What are the differences of the C# and Java implementations of the generic List class?


Well, in Java List<T> is an interface, to start with :)

The most important difference between the two is the difference between C# and Java generics to start with: in Java generics basically perform compile-time checks and include some metadata in generic fields etc - but the actual object doesn't know its generic type at execution time. You can't ask a List<?> what that ? is, in other words. Any references to a generic type parameter in the implementation act as Object, basically - so a ArayList<String> is really backed by an Object[]. In C# all the information is available at execution time too - so a List<string> is backed by a string[].

Similarly C# generics allow value type type arguments, so you can have a List<int> in C# but not in Java.

There are further differences in terms of variance etc - but this is moving a long way from List<T>.

In terms of just ArrayList<T> (Java) and List<T> (.NET), a couple of differences:

  • Java lists override equals/hashCode, whereas they don't in .NET
  • ArrayList<T> grows by multiplying the current capacity by 3/2; .NET's List<T> doubles the current capacity instead

Of course there are other differences in terms of the APIs exposed - if you could give more information about the kind of difference you're interested in, we could help more.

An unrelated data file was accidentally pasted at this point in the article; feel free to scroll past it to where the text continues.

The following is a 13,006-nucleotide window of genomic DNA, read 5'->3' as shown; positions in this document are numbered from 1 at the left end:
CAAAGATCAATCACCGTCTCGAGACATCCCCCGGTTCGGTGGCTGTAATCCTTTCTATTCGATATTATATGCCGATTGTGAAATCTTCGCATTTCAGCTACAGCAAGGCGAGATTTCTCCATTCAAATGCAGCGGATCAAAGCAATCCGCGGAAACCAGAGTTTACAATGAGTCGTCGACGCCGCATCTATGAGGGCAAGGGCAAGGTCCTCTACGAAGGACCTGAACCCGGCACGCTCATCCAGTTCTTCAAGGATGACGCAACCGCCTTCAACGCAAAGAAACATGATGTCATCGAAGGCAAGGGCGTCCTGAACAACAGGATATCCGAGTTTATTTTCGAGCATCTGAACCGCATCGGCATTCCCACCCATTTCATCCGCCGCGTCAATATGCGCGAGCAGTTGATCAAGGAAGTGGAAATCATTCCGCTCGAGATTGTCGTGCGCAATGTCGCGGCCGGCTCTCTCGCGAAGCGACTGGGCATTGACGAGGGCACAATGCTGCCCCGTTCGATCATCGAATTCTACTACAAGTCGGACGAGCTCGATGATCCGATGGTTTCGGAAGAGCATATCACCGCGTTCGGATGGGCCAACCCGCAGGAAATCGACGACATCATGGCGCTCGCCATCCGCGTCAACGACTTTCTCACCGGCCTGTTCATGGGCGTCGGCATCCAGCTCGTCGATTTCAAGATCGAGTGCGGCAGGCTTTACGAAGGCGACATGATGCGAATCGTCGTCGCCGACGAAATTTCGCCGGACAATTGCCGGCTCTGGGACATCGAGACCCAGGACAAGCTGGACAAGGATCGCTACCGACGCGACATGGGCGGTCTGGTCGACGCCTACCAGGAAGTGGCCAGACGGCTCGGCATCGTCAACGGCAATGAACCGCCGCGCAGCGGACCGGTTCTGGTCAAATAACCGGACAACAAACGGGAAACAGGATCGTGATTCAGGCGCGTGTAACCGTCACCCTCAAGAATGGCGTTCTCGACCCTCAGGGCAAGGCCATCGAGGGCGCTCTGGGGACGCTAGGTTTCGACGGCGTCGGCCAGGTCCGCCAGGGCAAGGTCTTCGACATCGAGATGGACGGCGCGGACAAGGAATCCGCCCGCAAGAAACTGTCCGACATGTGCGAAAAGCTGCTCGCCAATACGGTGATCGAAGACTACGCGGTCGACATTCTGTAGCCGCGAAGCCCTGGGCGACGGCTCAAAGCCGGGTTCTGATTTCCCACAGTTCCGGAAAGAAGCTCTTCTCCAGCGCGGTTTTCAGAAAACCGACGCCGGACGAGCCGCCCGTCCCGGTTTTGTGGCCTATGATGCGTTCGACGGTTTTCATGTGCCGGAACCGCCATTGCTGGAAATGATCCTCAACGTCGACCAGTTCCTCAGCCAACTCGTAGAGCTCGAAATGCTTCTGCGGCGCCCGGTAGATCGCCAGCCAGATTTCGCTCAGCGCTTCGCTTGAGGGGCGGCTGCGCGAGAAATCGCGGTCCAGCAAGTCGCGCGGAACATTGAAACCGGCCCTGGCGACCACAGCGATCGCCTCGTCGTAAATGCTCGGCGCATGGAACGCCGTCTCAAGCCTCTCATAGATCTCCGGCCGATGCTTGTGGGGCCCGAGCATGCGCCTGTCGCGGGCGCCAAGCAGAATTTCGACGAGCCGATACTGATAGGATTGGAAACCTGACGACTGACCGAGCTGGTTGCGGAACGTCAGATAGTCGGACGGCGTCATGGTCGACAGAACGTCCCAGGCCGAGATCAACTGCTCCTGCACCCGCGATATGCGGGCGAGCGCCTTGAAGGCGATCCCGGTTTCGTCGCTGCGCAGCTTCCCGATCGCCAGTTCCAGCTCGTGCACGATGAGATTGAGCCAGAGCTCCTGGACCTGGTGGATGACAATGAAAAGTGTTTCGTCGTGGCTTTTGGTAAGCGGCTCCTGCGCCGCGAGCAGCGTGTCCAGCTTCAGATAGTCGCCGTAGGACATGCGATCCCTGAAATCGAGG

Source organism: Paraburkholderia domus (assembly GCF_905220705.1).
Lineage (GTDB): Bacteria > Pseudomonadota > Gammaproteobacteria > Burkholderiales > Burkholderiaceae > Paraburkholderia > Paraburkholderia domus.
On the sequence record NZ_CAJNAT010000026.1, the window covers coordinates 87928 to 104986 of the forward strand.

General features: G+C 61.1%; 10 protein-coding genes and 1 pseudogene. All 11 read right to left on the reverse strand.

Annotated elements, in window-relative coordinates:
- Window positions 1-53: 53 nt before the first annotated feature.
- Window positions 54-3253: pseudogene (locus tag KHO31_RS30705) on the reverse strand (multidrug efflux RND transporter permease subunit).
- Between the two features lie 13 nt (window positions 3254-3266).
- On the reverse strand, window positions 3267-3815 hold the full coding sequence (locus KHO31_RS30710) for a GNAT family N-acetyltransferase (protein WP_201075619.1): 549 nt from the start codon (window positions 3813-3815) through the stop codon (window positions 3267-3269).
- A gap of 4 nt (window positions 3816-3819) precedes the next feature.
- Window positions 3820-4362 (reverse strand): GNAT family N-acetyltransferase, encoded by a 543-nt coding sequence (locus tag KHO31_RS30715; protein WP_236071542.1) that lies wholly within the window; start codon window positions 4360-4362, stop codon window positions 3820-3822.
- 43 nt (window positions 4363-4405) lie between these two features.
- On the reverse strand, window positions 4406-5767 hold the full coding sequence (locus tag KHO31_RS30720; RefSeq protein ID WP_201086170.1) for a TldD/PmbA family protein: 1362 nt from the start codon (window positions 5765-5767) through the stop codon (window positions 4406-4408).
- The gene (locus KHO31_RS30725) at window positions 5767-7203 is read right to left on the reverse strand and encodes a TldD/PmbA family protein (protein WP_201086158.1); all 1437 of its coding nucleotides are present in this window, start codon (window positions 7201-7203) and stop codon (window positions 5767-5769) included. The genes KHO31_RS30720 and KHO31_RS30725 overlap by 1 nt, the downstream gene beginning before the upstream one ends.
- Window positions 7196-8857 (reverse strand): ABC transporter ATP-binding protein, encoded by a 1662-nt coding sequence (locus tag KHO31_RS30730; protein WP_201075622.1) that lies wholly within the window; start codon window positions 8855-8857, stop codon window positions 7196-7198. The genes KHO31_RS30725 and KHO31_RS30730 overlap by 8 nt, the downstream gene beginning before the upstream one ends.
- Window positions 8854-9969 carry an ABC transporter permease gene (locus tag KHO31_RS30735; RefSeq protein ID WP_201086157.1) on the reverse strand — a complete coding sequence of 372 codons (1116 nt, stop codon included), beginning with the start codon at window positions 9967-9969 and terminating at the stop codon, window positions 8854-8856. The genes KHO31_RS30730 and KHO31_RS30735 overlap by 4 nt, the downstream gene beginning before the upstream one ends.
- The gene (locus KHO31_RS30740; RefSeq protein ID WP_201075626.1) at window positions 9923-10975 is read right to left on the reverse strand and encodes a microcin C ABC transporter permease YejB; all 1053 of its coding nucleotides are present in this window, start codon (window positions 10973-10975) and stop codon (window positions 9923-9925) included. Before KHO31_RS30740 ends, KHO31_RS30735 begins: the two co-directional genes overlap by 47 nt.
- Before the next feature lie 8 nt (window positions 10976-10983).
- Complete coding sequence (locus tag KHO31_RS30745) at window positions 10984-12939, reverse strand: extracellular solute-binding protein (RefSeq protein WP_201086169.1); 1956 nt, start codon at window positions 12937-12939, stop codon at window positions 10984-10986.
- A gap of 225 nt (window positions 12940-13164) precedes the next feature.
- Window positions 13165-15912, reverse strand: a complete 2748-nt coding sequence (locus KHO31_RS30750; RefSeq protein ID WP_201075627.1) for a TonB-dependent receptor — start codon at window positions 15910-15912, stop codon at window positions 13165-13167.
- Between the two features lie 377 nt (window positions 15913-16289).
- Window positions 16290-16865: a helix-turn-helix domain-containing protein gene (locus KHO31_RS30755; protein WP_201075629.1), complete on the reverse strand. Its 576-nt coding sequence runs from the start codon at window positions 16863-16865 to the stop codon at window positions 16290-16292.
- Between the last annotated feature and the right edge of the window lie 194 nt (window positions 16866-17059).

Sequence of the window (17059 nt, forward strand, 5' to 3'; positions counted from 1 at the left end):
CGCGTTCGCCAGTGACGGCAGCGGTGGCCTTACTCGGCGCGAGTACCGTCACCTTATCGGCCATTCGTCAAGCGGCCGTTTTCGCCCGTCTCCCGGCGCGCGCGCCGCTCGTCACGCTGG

• And I remember asking why you would always get upvotes @ meta. Great answer. – Ravi Wallau Mar 21 '10 at 7:43
  • But C# List<T> is a list implementation, I'm wondering if I should be using IList<__> everywhere because I should always program to an interface, not an implementation. I'm seeing lots of C# code use specific List as return types which is wrong. If someone decides to use a diff implementation of IList then more than 1 place has to change. – Skychan Jan 28 '16 at 20:16

Are you asking for differences in their API or their underlying implementation? I believe Java generics are implemented completely via the compiler -- the JVM has no notion of generics. For C#, generics are a built-in concept of the .Net runtime. Wikipedia seems to have a good comparison of the two: http://en.wikipedia.org/wiki/Comparison_of_C_Sharp_and_Java#Generics

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